Each Strike Leads to the Next | Blerta Hoçia, Diana Malaj, Pleurad Xhafa, Ergin Zaloshnja

“Each Strike Leads to the Next”

Curated by Vincent W.J. van Gerven Oei

With participating artists:

Blerta Hoçia, Diana Malaj, Pleurad Xhafa, Ergin Zaloshnja

On November 11, 18:30.

Like a massive silver-grey tongue licking the inside of the mountain, the chrome deposits of Bulqiza have tempted successive Albanian regimes to exploit its riches. While during the communist period, prisoners were forced to work the mine shafts and wells diving deep into the earth’s crust, the still ongoing transition to democracy has brought the worst excesses of neoliberal capitalism to the region. Dozens of companies – not only owned by oligarchs such as Samir Mane, but also members of parliament, mayors, prosecutors, and their family – compete in a literal race to the bottom, beyond accountability and government control, without properly enforced security protocols, without even properly paying their employees, the miners of Bulqiza. The latter see nothing of the riches that they bring to the surface every day, as their region is invisible to those that hold power, except in the brief windows of election time. 

Nothing of the riches, but all of the burdens. On September 20, 2021, the lifeless body of 60-year-old miner Muharrem Plaku was recovered from Gallery no. 3. An experienced miner, he slowly suffocated to death for five days until he was found. Despite the impotent words of chrome mine operator and Bulqiza mayor Lefter Alla to bring Plaku out alive, the absence of a professional search and rescue team meant that there was little hope from the beginning. Although an investigation was started against the company operating the gallery, Kadurtex sh.p.k., the story had already been written: individual responsibility, not following safety protocols; the company is never to blame. Down in the village, the enforcers of the major operators moved menacingly through the streets, monitoring any lingering sense of resistance or protest, their polished, black Mercedeses starkly contrasting with the grey-dusted housing blocks.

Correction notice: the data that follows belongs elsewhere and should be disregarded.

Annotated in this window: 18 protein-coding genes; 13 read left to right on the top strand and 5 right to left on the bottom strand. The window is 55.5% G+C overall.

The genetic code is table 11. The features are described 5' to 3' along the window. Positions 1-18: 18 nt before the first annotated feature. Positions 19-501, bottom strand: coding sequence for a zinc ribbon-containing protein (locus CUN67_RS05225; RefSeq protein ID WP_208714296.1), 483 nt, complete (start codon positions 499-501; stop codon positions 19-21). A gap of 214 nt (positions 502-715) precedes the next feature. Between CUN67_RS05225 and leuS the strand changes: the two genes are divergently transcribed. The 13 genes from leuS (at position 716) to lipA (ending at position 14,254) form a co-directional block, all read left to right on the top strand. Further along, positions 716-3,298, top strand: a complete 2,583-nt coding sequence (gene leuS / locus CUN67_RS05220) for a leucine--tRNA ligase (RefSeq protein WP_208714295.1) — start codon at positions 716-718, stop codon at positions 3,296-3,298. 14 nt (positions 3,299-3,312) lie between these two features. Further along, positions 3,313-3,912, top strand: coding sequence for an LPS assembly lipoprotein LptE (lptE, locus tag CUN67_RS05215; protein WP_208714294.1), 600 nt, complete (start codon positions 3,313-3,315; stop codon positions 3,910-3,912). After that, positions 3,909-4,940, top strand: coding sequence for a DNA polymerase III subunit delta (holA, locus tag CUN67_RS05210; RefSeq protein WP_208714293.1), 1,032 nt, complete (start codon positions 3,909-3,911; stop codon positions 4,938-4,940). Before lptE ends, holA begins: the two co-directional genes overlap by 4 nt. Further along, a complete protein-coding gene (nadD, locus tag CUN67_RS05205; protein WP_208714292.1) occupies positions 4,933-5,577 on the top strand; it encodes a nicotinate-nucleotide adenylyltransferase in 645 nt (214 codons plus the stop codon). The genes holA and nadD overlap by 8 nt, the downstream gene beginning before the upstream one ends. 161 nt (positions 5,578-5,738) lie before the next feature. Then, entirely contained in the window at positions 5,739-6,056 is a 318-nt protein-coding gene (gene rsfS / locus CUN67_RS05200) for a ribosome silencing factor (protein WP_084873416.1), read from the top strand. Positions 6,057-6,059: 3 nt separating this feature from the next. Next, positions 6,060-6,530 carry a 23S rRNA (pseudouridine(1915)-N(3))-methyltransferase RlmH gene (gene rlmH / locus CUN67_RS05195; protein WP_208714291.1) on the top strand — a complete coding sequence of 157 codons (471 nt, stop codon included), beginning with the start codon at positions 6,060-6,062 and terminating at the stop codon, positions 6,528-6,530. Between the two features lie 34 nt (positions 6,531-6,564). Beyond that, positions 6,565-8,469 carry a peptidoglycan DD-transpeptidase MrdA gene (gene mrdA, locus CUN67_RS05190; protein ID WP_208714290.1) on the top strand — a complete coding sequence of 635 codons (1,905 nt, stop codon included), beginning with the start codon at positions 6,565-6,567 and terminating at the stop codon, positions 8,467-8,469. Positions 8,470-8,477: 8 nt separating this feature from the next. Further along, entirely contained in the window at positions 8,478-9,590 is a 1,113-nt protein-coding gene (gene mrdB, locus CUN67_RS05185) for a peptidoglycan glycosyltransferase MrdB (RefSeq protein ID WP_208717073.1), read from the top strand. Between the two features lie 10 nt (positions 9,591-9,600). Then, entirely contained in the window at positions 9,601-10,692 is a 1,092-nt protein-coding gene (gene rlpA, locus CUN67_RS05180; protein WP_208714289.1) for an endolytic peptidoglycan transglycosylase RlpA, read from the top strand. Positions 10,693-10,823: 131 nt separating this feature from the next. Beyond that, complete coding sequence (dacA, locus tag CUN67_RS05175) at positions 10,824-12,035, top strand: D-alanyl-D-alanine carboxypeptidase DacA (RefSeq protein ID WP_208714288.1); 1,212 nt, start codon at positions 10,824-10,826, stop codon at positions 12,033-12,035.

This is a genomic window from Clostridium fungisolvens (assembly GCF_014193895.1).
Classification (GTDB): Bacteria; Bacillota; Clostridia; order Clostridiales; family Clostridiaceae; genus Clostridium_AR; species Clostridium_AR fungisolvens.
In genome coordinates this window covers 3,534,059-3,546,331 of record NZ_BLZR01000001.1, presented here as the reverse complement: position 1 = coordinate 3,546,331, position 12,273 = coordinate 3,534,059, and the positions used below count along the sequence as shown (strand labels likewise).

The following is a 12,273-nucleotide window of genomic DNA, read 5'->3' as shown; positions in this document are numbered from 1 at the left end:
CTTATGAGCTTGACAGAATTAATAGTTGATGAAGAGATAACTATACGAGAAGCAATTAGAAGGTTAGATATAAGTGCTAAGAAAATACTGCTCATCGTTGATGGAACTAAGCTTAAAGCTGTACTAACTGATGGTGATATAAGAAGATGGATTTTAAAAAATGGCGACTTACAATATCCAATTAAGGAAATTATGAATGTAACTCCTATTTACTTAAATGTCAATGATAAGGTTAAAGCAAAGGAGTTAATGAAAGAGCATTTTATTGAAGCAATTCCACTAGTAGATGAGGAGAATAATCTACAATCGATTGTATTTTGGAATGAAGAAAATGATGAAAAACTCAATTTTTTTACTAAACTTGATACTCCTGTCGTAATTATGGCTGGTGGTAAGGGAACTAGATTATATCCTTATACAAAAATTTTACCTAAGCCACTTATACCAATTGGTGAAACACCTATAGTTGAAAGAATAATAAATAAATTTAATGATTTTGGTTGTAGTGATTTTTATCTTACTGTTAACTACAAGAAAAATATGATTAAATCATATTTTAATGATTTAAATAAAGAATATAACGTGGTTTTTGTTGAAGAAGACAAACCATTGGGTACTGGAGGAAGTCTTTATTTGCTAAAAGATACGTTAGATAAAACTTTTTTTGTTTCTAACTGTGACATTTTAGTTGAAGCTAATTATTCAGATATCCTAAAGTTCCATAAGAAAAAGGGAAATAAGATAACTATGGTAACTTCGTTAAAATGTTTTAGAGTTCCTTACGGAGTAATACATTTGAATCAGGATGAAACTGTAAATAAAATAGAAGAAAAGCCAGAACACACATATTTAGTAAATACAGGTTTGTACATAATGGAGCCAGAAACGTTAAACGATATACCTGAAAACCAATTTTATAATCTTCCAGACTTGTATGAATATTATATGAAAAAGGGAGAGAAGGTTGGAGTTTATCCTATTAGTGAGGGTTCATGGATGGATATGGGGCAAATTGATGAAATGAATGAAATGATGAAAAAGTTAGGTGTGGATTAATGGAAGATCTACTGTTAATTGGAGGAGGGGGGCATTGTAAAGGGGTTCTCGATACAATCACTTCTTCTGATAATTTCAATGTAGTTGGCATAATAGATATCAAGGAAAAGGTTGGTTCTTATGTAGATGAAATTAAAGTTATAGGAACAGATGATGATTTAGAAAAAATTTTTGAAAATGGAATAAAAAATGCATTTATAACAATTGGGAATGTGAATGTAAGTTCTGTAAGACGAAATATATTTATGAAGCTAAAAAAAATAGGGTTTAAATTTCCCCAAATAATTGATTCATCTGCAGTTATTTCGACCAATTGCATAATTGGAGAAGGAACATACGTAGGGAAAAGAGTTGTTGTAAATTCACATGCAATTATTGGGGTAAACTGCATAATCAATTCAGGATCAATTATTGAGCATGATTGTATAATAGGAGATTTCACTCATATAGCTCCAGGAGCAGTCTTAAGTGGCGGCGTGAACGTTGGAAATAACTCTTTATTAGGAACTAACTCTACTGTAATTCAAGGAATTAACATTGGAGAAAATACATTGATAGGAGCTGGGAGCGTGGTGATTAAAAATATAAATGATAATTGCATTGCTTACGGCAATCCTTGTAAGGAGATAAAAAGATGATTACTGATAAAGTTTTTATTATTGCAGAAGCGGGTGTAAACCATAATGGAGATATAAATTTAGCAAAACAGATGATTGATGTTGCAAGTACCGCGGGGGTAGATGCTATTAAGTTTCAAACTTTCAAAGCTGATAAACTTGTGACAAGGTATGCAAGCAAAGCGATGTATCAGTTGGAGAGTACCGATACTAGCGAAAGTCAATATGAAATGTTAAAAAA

In such a situation, how is it possible to make art? This was the difficult question that Blerta Hoçia, Diana Malaj, Pleurad Xhafa, and Ergin Zaloshnja were faced with as they arrived in Bulqiza, less than 24 hours after Plaku’s death. Their answer to this question has an importance that goes beyond its immediate relevance to the context of Bulqiza. 

First, it was their decision to collectivize. Abandoning their individual practices as artist in public space, designer, photographer, curator, or social activist (it is irrelevant who was what), they decided to produce work collectively. This gesture is meaningful in a place where miners have struggled to formulate collective demands and organize in a union that truly represents their interests, rather than being an extension of the oligarchic, political class that dominates the mines, a class that demands “absolute peace.” A new union, founded some years back had to operate under constant threats of the mining companies and the Rama government, which prides itself in the “absence of unions” on Albanian territory.

Second, the artists decided to offer a channel to a possible faithfulness. Faithfulness, according to the French philosopher Alain Badiou, is the subjective process through which the truth of an event is recalled and reenacted across time and space. The event, in this case, is the successful resistance of miners around the world against the dehumanizing forces of democratic materialism, in which the only relations are power relations. This is already precisely articulated in the title of the work, “Each Strike Leads to the Next.”